- Dorchester Dems
Valley Proteins Proves the Need for an Environmental Human Rights Amendment
By Susan Olsen Sierra Club of the Lower Eastern Shore Cambridge, MD
Letter to The Cambridge Spy
February 22, 2022
The Maryland Environmental Human Rights Amendment is a bill being heard this session in the Maryland General Assembly. It is being sponsored by Delegate Wanika Fisher in the House and Senator Will Smith in the Senate. Speaker Pro Tempore Delegate Sheree Sample-Hughes is a co-sponsor.
The amendment would provide:
(A) That each person, as a matter of basic human dignity, has a fundamental and inalienable right to a healthful, sustainable environment.
(B) That the State, as trustee, shall protect, conserve, manage and enhance Maryland’s natural and cultural resources, including its air, lands, waters, wildlife, and ecosystems, for the benefit and enjoyment of both present and future generations.
If the bill passes in both the House and the Senate with a 3/5 majority, it will go by referendum directly to Maryland voters in the November 2022 election. Polling shows that at this time, 76% of Maryland voters are in favor of the amendment. If passed, it will amend the Maryland Bill of Rights in our Maryland State Constitution.
Many people assume that we already have a right to a clean and healthy environment. Sadly, that is not true in practice. Although in 1973, the MGA enacted the Maryland Environmental Policy Act (MEPA) which states “Each person has a fundamental and inalienable right to a healthful environment,” it is now all but forgotten. The Maryland Environmental Human Rights Amendment gives us the opportunity to restore the original intention of MEPA and hold state agencies responsible for enforcing it. (It does NOT give private citizens the right to sue neighbors or businesses.)
The need for the amendment is plain from the saga of the Valley Proteins rendering plant in Linkwood, Dorchester County. Dorchester Citizens for Planned Growth (DCPG) has been raising concerns about that plant since 2012. The group knew from water sampling and testing that the Transquaking River was becoming polluted by the wastewater and sludge being dumped in the river and on the surrounding land by Valley Proteins, Inc.
The group held numerous meetings with the Maryland Department of the Environment (MDE) and the company’s executives to no avail. The situation grew worse: the surrounding air smelled wretched and, about three or four years ago, the group became alarmed that the pollution might be seeping into the regional aquifer, tainting their drinking water. The group reached out to Delegate Sheree Sample-Hughes who did a legislative inquiry. Still nothing.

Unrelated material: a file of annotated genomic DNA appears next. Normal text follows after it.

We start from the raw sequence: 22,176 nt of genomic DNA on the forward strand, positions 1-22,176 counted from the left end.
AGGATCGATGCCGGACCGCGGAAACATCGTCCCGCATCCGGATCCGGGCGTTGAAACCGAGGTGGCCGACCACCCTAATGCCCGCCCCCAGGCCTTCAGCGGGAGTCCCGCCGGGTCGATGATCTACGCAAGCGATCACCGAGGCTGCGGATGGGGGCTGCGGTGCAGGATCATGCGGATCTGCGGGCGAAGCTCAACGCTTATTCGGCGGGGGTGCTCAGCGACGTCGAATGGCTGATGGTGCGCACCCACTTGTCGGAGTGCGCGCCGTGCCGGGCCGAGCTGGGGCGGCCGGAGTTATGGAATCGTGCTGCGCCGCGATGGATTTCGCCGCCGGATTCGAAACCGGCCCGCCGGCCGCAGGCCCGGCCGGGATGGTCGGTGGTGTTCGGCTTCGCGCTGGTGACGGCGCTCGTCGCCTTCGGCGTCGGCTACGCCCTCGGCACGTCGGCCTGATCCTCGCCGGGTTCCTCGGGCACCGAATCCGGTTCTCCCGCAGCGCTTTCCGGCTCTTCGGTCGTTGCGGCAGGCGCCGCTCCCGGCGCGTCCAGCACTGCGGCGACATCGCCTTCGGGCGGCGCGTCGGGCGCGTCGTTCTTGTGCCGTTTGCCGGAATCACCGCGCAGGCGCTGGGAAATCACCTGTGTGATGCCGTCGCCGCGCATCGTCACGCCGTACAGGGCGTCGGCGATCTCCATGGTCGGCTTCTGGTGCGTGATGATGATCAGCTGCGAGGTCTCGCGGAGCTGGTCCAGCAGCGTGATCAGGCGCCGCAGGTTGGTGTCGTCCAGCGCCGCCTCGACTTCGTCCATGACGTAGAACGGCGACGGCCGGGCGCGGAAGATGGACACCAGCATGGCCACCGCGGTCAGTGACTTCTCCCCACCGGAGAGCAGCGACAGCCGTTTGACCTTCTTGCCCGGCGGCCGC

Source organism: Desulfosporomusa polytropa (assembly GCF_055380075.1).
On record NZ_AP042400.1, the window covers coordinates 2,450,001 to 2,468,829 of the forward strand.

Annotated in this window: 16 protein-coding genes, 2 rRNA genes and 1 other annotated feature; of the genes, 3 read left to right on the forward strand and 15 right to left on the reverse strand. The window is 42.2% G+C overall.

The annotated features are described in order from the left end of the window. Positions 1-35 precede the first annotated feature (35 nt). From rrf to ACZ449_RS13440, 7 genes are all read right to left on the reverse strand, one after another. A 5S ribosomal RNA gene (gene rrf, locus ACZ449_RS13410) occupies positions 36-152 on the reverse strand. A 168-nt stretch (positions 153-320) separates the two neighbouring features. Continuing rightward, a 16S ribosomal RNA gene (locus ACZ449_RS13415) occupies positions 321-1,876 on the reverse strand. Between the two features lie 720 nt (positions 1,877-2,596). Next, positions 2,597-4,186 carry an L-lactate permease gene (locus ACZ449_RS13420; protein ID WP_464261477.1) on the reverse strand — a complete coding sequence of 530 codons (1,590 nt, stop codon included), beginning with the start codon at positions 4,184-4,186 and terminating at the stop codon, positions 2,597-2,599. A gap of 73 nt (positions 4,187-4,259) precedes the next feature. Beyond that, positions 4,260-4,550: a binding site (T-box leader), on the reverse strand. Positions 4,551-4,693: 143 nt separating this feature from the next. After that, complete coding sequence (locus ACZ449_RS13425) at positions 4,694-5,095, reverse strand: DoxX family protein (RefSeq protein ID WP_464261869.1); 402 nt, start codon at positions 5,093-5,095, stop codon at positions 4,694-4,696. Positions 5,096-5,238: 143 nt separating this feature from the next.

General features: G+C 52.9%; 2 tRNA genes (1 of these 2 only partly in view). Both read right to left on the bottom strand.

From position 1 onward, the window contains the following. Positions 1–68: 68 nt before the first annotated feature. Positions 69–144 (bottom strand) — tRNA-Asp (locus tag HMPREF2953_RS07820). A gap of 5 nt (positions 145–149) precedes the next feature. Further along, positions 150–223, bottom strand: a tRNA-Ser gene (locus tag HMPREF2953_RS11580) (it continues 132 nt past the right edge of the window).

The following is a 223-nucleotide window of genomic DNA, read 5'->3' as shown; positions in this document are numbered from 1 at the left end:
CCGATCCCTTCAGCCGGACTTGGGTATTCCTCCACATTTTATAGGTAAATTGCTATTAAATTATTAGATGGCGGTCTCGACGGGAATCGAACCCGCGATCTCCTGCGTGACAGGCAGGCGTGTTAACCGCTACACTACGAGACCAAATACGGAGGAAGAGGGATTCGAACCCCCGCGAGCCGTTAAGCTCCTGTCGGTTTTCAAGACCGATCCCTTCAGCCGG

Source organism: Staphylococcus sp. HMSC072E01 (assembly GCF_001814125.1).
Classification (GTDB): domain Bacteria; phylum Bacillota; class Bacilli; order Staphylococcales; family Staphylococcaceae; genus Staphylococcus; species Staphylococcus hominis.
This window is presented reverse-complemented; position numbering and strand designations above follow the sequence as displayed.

The Maryland Department of the Environment continued to issue “zombie permits,” permits carried on for years beyond their expiration date without performing the required updates. Valley Proteins has been working under a permit that expired in 2006.
The last meeting with both MDE and Valley Proteins executives took place at the Linkwood Fire Hall on November 16, 2021. MDE had finally proposed a new permit, after several local nonprofit organizations threatened legal action.
About 100 people were in attendance. Some residents testified that their water tasted “funny.” Others said that they frequently could not open their windows because the smell was so bad. One man testified that his dog would not go outside on bad days. The owner of Higgins Mill Pond lost two much loved dogs who had seizures and died two hours after they were allowed to swim in the pond.
A month after the hearing, Matt Pluta of ShoreRivers sent MDE some drone photos of Valley Proteins illegally discharging polluted wastewater in the Transquaking River in Linkwood. MDE closed the plant — for only two days! The company was up and running again on Christmas Eve, apart from a temporary requirement that its wastewater be disposed of elsewhere.
Clearly, any environmental rights we assume we have are not being enforced. That is why we need a Maryland Environmental Human Rights Amendment.